Many of us have read stories were one character narrates all of the events. This type of story gets narrated in that character’s point of view which can take many forms. When you assign students to novels, they should learn how to discern the story’s point of view. To reinforce this skill, you can use point of view worksheets.
- 1 Point of View Worksheets
- 2 Types of point of view
- 3 Author’s Point of View Worksheets
- 4 The importance of point of view worksheets
- 5 First and Third Person Point of View Worksheets
- 6 Teaching point of view to students
Point of View Worksheets
Types of point of view
Before providing point of view practice, explain what this is to your students. Point of view is the perspective from which an author tells his story. Students need to understand this concept using point of view 4th grade, point of view 3rd grade, and worksheets for other levels to effectively analyze any literary work.
Second, first, and third-person point of view worksheets improve the critical thinking skills of students to help them better understand the author’s purpose and increase their skill of identifying potential biases. Your point of view activities should also emphasize the different types of points of view:
The main feature of this type is that the main character uses words like I, me and we. It’s as if the main character narrates the story. An author can also create this viewpoint for the reader through a fictional narrator.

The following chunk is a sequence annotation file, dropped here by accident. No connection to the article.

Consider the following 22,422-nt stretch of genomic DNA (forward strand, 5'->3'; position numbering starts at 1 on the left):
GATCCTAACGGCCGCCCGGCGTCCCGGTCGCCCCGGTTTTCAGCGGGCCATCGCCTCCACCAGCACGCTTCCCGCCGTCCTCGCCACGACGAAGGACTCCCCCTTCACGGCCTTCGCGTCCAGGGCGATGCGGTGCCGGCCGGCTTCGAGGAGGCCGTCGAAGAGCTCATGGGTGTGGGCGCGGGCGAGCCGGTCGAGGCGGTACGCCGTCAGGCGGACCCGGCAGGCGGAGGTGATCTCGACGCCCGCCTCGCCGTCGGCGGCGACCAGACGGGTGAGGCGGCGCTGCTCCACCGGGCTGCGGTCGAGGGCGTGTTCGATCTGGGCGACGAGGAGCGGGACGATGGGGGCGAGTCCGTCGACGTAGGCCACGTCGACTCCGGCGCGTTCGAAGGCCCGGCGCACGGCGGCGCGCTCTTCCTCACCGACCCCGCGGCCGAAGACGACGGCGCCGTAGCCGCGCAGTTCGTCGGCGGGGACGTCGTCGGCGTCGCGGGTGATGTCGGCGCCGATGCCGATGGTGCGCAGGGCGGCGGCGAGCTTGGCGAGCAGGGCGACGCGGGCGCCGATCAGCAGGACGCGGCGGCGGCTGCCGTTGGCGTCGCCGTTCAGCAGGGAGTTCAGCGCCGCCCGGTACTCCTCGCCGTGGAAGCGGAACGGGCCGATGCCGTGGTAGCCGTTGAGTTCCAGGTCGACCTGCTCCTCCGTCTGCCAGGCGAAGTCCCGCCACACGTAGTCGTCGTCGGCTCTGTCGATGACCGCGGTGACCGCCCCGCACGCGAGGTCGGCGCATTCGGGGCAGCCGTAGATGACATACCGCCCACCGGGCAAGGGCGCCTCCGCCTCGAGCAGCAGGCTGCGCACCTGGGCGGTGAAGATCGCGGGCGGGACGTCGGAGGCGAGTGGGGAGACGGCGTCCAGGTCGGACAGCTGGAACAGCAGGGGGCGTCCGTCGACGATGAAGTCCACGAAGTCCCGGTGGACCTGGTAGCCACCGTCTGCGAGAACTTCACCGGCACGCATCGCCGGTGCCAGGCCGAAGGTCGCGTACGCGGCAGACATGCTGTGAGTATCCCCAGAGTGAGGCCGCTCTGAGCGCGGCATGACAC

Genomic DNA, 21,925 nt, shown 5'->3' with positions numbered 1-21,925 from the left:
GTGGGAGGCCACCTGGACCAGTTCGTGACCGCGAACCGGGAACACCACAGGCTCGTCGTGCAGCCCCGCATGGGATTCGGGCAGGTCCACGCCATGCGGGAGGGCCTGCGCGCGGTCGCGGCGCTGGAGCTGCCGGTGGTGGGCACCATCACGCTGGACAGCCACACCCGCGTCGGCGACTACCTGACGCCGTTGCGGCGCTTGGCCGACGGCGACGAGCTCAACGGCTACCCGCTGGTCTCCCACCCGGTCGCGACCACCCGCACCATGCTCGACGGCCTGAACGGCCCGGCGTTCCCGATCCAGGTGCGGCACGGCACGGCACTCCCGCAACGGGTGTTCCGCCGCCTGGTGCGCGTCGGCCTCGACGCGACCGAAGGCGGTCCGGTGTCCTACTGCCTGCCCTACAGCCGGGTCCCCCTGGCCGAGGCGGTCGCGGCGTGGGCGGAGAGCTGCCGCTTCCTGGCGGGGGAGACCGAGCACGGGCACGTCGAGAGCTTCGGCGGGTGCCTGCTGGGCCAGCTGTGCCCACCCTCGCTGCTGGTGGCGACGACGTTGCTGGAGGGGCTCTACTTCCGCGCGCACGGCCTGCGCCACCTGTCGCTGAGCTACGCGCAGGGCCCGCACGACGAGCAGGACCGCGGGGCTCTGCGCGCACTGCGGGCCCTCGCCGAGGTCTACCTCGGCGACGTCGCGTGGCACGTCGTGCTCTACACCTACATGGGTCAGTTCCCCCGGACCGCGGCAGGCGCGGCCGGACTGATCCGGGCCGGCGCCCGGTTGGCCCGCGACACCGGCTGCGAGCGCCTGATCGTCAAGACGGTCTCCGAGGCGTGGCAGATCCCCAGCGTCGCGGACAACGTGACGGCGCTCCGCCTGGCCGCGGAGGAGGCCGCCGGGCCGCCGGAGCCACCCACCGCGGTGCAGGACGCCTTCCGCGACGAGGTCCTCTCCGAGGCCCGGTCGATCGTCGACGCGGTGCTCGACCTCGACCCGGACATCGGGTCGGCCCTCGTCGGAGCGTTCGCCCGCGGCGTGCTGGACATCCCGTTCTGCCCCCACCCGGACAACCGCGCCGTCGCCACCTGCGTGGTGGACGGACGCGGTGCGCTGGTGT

There are many advantages in using this point of view, one of which is that it’s the easiest to recognize. It also enables the writer to create a deeper depth for his thoughts through the experiences of the story’s characters. Many of today’s successful young writers who used this writing style have achieved some high degree of success.
This type of point of view puts the reader right into the story by using words like you or your. Writers use this type when they want to place the reader within the actual story. Doing this forces the readers to imagine themselves in the situations created by the author. Because of the difficulty of sustaining the story throughout its length, this form isn’t commonly used in fiction novels.
Stories written in the third person present an outsider’s point of view by using words like she, he, and they. The style is prevalently used in fairy tales. There are two main ways that authors use this point of view:
- For the omniscient style, the author writes from an outsider’s point of view while offering the perspective of many characters.
- For the limited style, the author writes the story from an outsider’s perspective but the reader perceives the story based on the experiences of the main character.
There are some stories where the third person is further broken down to an objective point of view where the author acts only as a narrator.
Author’s Point of View Worksheets
The importance of point of view worksheets
Point of view isn’t limited to literary works as it’s also used in many applications. When it comes to studying the perspective of a narrator, this involves the reader’s concern with the relationship between the character telling the story and the characters referred to by the storyteller.